Conductive layers useful in providing electrical fields which can operate on electrical fields require sheet conductivities less than 500 ohms per square. Conductor layers in this application refer to layers have electrical conductivity sufficient to operate on electro-optical materials and have significantly lower sheet resistance than coated anti-static layers. Second conductors 40 must be thin enough to permit laser etching of the coated conductor without damage to first conductors 20. It is preferable that second conductors be thin enough that there is no visually apparent damage to dark layer 35. The layer thickness for second conductor 4 is preferably below 1 micron in application. The thinness and conductivity requirements practically limit the conductive material to fine silver below 2 microns in diameter.
The use of a flexible support for display substrate 15, thin first transparent conductors 20, machine-coated cholesteric liquid-crystal layer 30, and machine coated second conductors 40 permits the fabrication of a low-cost flexible display. Small displays according to the present invention can be used as electronically rewritable tags or labels for inexpensive, rewrite applications.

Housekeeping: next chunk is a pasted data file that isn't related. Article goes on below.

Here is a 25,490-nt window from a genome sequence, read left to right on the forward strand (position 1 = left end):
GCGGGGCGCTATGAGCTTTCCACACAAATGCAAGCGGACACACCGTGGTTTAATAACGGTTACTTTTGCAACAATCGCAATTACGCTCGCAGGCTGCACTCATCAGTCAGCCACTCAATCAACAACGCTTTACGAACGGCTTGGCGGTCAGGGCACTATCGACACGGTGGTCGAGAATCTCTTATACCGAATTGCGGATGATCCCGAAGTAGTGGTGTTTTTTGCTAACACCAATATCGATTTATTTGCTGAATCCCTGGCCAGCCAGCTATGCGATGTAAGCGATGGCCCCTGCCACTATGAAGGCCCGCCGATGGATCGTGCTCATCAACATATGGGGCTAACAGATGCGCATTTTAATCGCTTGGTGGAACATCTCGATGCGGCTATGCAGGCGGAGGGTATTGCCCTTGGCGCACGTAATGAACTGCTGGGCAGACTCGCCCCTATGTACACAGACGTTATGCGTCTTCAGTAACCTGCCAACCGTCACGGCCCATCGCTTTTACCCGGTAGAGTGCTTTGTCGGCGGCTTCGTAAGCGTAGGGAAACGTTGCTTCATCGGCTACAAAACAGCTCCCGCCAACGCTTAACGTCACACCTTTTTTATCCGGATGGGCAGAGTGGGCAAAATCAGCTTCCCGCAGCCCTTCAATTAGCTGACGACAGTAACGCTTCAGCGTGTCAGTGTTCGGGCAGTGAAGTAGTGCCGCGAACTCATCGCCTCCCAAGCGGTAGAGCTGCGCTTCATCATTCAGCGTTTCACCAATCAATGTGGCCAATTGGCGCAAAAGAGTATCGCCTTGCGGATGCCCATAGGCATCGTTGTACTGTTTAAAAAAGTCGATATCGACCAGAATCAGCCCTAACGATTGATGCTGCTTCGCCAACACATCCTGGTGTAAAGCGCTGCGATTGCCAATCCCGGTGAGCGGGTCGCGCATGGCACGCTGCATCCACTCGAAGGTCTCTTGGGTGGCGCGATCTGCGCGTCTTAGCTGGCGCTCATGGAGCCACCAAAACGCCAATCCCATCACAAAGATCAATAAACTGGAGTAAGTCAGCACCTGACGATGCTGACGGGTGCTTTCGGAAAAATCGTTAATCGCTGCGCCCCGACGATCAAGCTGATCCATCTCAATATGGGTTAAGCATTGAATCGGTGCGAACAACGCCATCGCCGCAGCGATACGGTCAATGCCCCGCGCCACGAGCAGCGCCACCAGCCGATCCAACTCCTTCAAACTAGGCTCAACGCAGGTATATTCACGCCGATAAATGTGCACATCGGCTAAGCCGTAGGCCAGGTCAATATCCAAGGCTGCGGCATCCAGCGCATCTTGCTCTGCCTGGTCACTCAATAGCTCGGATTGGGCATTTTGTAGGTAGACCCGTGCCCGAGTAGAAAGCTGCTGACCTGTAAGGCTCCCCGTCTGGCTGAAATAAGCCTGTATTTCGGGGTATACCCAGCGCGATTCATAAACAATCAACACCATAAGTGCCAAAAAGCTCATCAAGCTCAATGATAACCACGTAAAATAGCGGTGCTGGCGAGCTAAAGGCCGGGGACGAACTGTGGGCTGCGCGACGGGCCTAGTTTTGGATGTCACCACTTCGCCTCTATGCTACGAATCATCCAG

The fluid-coated electrically conductive layer and a display containing the same may be formed by providing a substrate and coating thereon an electrically conductive layer comprising a fluid and an electrically conductive material, wherein the electrically conductive material has sufficient conductivity to induce an electric field strong enough to change the optical state of a light modulating material. A light modulating material may be coated between the substrate and the fluid-coated electrically conductive layer. This may be accomplished prior to or simultaneously with the coating of the fluid-coated electrically conductive layer. A patterned conductive layer may also be applied between the substrate and the light modulating material prior to the coating of the liquid crystal layer. A light modulating material may also be coated on top of the fluid-coated electrically conductive layer. In a preferred embodiment, the light modulating material comprises a liquid crystal material.